SURREY County Council has followed neighbouring authority Hampshire’s example in declaring a climate change emergency, after protesters staged a “die-in” outside County Hall this week.
Councillors voted to provide a “strong unified voice for councils” to lobby for support and address the concerns.
It has also come just three months after ruling Conservatives watered down a similar motion and refused to back a pledge to meet targets and declare an emergency.
Climate change campaigners and members of Extinction Rebellion groups from Farnham, Godalming, Guildford, Reigate, Redhill and Dorking lay on the ground outside the entrance to the offices.
All wore animal masks with drums beating and sounds of birds tweeting being played as councillors arrived for the 10am meeting.
The motion for the vote was put forward by Conservative councillor Mike Goodman, cabinet member for environment, and seconded by Lib Dem cllr Will Forster and almost received unanimous cross-party support – apart from one councillor who abstained.
This was a u-turn from the Conservatives after they voted down a motion to declare a climate change emergency put forward by Green member cllr Jonathan Essex in March.
To applause from a packed public gallery as the protesters moved inside to watch the debate, councillors stated their support for action.
Cllr Goodman said he didn’t support the tactics of Extinction Rebellion but he did support their causes.
Waving a copy of a climate change report he read while on holiday abroad, he said: “I didn’t understand quite as much as I understand now when we first debated it. We need to make this a priority as our residents want it.”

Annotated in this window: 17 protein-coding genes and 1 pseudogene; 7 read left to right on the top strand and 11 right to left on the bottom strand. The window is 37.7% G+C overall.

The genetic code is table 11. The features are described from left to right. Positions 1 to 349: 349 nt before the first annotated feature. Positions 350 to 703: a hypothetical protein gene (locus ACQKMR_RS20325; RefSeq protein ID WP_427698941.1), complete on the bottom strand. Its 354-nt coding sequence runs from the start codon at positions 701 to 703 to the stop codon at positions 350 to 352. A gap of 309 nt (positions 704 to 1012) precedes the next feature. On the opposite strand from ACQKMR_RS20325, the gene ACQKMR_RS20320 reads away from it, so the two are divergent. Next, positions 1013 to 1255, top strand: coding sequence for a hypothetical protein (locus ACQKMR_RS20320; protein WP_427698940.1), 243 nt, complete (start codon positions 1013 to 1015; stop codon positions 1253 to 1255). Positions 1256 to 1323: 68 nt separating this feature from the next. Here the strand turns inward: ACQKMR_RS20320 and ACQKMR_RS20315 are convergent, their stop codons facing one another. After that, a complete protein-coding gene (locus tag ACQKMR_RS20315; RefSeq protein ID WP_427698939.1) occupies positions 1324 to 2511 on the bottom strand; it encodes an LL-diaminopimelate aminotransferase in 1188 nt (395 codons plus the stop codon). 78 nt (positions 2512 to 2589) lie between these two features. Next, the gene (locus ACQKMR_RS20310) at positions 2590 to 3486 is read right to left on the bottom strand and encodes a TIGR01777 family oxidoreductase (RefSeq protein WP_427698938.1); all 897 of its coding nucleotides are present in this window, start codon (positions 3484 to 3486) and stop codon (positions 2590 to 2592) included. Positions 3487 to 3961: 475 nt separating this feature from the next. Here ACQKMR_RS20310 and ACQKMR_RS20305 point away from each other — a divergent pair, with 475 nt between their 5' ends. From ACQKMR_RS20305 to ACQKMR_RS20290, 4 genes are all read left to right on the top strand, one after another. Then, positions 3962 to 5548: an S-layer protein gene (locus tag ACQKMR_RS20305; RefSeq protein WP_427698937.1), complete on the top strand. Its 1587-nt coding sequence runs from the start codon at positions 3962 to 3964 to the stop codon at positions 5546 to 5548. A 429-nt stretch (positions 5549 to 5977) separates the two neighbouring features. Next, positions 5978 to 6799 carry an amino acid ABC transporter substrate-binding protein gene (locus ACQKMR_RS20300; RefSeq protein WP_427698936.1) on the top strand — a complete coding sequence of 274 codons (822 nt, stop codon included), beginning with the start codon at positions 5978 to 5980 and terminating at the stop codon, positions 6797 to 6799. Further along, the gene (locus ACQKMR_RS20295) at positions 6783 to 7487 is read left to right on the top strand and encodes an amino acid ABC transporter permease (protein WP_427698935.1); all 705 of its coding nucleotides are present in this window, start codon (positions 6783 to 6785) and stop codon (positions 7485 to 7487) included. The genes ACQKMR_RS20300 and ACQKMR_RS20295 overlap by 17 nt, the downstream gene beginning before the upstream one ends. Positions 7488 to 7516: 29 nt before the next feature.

Cllr John O’Reilly, Conservative, said backing a climate change emergency would be a “political decision” with it becoming a priority on decisions meaning some things might be pushed down the agenda.
While Cllr Chris Botten, leader of the Liberal Democrats, said declaring the climate change emergency would be “incompatible with the Heathrow expansion”.
The motion says the council will commit to working with the Government and Environment Agency to meet 2050 climate change targets as well as deliver a strategy in 2019/20 to outline the actions it will take as well as support businesses and local authorities to lobby for help.
Welcoming the declaration, cllr Essex said after the meeting: “Surrey is now among the group of Conservative controlled councils – including Kent, Dorset, Suffolk and Devon – which have voted for urgent action on climate change, which is something the Greens have been pressing for. That’s a step up.”
Two other motions were also passed with the council pledging to review its policy on tree planting and roadside verges.